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WASHINGTON.- The United States wants to see a lasting economic plan that puts the economy on track, alleviates the “stocks” piled up in recent years and generates growth. Any program must receive the endorsement of the Treasury Department, and of the other powers of the G7, which control the board of the International Monetary Fund (IMF). Against this background, The Government –and also the Fund– faces a problem: how to anoint credibility to a plan and an eventual agreement that many see as heading for failure even before it is signed.

A State Department official told LA NACION that the government of Joe Biden wants Argentina’s negotiation with the Fund to reach “a stable, sustainable resolution” that stabilizes the economy, sustains the recovery, gives impetus to the sector private and open up a real opportunity for growth, a bar that, at this point in the discussion, seems elusive.

“We believe it is important that whatever economic plan and priorities the government of Argentina establishes, it is exposed in a way that Argentines and the markets can understand how Argentina can grow again, ease some of the temporary restrictions on access to the market that the current administration imposed, and address the sustainability of the debt”, detailed the North American official.

“That’s the kind of strong economic policy framework that can provide options for private job growth, and the foundation for economic recovery that I think we can all support.”

The State Department has said that uncertainty, interventionist policies, inflation and a stagnant economy prevent the country from reaching its full potential, noting that capital controls, trade restrictions and price controls, and the tax burden on companies and “rigid” labor laws hinder investment.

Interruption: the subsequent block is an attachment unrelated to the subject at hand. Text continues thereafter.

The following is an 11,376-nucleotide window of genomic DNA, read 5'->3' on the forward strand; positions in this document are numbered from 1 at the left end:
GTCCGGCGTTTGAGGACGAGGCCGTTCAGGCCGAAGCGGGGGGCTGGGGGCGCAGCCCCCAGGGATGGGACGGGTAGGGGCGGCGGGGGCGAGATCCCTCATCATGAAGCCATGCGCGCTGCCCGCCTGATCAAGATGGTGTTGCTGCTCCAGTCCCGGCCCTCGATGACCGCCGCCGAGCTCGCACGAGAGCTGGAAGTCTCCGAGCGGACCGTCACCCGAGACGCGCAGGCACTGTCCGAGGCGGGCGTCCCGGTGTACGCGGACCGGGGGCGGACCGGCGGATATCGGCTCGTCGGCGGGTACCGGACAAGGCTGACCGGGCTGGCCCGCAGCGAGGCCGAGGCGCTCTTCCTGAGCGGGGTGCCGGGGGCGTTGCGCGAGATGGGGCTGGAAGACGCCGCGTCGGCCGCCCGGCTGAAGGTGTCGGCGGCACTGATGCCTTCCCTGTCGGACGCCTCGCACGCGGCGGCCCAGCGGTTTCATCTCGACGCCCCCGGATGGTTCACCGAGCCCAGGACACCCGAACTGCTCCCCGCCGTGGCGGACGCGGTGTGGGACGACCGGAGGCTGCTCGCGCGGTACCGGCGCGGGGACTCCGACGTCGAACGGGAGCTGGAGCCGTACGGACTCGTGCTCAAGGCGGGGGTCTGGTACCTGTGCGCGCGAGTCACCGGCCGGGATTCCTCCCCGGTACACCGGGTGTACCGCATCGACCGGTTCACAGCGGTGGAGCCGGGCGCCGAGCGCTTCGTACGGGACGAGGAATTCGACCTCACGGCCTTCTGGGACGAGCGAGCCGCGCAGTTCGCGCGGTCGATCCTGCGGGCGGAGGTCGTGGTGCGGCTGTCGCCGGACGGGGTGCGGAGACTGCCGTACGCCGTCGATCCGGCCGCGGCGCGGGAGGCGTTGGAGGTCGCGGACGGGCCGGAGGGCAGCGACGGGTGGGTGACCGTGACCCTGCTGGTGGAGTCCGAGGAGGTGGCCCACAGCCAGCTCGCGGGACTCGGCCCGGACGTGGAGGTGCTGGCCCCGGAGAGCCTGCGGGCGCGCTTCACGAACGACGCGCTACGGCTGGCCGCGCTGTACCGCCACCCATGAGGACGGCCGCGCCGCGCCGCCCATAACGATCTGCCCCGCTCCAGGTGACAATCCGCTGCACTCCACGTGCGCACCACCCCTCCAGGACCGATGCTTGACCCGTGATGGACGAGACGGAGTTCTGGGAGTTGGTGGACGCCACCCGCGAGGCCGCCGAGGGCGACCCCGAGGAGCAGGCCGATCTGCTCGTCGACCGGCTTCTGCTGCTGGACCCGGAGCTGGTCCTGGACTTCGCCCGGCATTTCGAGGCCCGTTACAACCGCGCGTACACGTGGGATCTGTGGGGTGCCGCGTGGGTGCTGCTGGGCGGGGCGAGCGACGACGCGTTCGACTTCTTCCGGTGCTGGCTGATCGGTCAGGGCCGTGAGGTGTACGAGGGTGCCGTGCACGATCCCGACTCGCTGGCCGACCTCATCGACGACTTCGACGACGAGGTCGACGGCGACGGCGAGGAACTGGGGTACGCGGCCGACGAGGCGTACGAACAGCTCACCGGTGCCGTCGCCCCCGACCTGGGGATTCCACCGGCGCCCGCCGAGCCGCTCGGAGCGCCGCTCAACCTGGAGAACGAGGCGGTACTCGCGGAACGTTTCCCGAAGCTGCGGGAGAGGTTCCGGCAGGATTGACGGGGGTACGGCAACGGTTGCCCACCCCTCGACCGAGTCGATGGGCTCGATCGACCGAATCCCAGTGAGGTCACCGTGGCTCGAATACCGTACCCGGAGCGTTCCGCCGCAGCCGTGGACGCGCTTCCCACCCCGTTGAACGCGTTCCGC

Without denying differences, in the Biden government they see a good relationship with Argentina, with open dialogue. Brian Nichols, the chief diplomat for Latin America, praised Foreign Minister Santiago Cafiero’s visit. The American ambassador, Marc Stanley, has already settled in Buenos Aires. “We are on a very positive path,” summed up the State Department official. For Washington, the “tactical” differences in dealing with abuses in Venezuela, Cuba or Nicaragua are overshadowed by the similarities in basic values. In a world divided between democracies and autocracies, the United States sees Argentina on the same path.

“We always have a good dialogue and open relationship with the Argentine authorities. It is because we share basic democratic principles. There are always political differences and perspectives. We live at opposite ends of our shared hemisphere. But in fundamental values ​​and interests, we have many similarities,” the official said. “There have been clear cases in which, although Argentina has a different tactical approach, Argentina’s commitment to democracy remains unquestioned. Now obviously a 100 percent coincidence of tactics, strategies and policies makes diplomatic life easier, but that’s not how the world works, is it?